Fertility and Reproductive Considerations in Premenopausal Patients with Breast Cancer

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Background: Approximately 10% of all new breast cancer diagnoses occur in young women. Although lacking medical comorbidities, these patients often have unique issues with regard to their reproductive health that merit special consideration. As breast cancer outcomes continue to improve, quality of life for patients and their families after breast cancer treatment has come to the forefront of cancer research, particularly in the growing field of oncofertility.

Methods: This article reviews the literature on the singular situations and controversies faced by premenopausal breast cancer patients.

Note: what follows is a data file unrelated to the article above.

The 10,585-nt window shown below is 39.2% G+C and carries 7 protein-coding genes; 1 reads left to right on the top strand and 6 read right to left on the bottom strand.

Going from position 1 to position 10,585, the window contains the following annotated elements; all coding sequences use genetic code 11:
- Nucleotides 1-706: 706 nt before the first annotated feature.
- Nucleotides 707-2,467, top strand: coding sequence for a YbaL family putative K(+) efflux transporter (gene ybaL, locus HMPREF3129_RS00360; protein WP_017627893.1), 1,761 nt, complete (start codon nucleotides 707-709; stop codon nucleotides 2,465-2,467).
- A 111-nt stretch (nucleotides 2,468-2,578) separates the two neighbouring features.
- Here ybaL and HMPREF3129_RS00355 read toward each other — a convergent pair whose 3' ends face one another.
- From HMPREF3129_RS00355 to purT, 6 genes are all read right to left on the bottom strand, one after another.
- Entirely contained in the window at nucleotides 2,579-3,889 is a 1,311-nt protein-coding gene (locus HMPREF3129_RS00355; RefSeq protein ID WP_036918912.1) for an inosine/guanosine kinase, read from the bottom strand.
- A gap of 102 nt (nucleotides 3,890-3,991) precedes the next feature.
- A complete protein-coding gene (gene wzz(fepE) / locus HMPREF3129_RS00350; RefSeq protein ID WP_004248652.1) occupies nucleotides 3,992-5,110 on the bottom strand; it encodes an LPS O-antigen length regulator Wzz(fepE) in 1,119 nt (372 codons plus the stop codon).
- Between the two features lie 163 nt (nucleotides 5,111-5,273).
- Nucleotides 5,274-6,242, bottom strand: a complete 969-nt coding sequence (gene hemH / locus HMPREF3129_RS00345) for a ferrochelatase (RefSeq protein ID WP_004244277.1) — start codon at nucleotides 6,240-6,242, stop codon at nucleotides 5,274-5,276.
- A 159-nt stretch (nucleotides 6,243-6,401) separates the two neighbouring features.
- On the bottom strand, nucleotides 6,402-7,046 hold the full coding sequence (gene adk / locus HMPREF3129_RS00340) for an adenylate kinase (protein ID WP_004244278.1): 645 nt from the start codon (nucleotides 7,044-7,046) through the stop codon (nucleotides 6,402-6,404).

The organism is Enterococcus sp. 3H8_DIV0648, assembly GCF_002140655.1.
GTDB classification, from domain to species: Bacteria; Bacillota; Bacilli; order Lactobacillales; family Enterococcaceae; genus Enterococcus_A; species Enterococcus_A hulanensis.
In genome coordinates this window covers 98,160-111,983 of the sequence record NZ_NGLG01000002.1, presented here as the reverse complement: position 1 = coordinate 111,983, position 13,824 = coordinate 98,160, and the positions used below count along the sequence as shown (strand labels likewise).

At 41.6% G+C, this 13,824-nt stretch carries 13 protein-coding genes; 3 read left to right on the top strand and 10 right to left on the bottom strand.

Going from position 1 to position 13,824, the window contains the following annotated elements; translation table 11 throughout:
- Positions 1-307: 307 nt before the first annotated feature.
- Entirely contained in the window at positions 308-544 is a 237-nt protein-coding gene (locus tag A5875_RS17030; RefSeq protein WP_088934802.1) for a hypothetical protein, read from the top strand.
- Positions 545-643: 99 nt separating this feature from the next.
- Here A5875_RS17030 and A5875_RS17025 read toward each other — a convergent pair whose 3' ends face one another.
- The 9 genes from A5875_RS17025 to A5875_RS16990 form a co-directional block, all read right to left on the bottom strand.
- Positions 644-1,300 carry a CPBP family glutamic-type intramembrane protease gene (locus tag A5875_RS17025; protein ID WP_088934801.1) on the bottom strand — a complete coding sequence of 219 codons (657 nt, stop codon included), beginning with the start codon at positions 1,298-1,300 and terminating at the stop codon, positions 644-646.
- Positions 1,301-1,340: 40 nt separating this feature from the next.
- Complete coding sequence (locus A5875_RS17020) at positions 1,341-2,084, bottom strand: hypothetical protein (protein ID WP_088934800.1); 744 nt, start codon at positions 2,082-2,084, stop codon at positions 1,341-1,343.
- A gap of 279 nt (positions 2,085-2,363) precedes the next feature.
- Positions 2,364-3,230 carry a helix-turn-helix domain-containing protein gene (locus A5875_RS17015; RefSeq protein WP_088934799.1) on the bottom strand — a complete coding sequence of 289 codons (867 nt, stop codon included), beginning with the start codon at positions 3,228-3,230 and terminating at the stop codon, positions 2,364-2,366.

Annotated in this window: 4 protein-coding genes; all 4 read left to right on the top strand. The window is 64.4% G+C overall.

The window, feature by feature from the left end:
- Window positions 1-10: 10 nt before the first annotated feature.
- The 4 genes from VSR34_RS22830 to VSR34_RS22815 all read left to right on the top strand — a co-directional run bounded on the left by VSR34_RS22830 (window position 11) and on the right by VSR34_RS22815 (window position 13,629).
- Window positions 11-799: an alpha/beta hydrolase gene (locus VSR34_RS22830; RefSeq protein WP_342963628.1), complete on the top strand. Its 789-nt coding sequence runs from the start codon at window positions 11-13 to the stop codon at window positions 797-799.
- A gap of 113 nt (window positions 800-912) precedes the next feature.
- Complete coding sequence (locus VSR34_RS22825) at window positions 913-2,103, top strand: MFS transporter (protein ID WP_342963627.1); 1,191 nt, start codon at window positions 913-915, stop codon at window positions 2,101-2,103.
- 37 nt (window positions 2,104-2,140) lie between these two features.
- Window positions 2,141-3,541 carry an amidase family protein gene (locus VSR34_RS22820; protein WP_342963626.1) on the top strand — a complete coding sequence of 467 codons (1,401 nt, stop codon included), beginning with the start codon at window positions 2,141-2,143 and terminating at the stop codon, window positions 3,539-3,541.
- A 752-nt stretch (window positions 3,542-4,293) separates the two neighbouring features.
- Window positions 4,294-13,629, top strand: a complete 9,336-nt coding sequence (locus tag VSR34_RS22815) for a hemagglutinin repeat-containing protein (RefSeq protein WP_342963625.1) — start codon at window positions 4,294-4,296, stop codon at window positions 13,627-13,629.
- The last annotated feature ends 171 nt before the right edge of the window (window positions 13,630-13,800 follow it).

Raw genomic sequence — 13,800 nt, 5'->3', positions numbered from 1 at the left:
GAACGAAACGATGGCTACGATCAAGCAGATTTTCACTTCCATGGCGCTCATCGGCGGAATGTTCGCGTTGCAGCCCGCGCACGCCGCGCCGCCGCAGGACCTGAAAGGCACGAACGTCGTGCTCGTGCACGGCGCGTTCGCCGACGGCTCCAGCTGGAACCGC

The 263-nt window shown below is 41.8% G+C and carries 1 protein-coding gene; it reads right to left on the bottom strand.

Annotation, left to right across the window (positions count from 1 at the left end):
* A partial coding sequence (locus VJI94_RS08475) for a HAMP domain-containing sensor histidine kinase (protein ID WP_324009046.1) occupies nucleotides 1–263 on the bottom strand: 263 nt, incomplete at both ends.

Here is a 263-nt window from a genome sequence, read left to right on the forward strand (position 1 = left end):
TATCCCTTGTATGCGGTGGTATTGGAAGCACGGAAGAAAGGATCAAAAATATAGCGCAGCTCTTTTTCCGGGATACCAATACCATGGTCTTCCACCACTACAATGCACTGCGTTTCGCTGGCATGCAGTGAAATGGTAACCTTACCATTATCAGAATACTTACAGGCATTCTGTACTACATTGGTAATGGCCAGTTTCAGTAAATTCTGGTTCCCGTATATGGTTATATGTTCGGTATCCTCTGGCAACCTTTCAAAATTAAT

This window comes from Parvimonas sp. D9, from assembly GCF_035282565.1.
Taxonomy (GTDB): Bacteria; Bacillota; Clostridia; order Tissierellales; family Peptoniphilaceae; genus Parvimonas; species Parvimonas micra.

Results: Data on amenorrhea and the effects of modern chemotherapeutic agents on amenorrhea are limited, although the role of tamoxifen in amenorrhea is more clearly defined as increasing the rate of amenorrhea across several studies. At the forefront of studies on fertility and premenopausal breast cancer patients are investigations on fertility preservation via ovarian protection and on assisted reproductive technologies. The use of gonadotropin-releasing hormone analogs for ovarian protection remains controversial and continues to be investigated.

Conclusions: Early integration of assessment and counseling regarding fertility preservation is part of the multidisciplinary approach in the care of the premenopausal breast cancer patient and is key to optimizing both cancer treatment and fertility plans for the future. Because of the many ongoing biological, practical, and ethical controversies surrounding oncofertility, eligible patients should be strongly encouraged to participate in clinical trials and studies to further increase our knowledge in this growing field.

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Citation / Publisher Attribution

Cancer Control, v. 17, issue 3, p. 162-172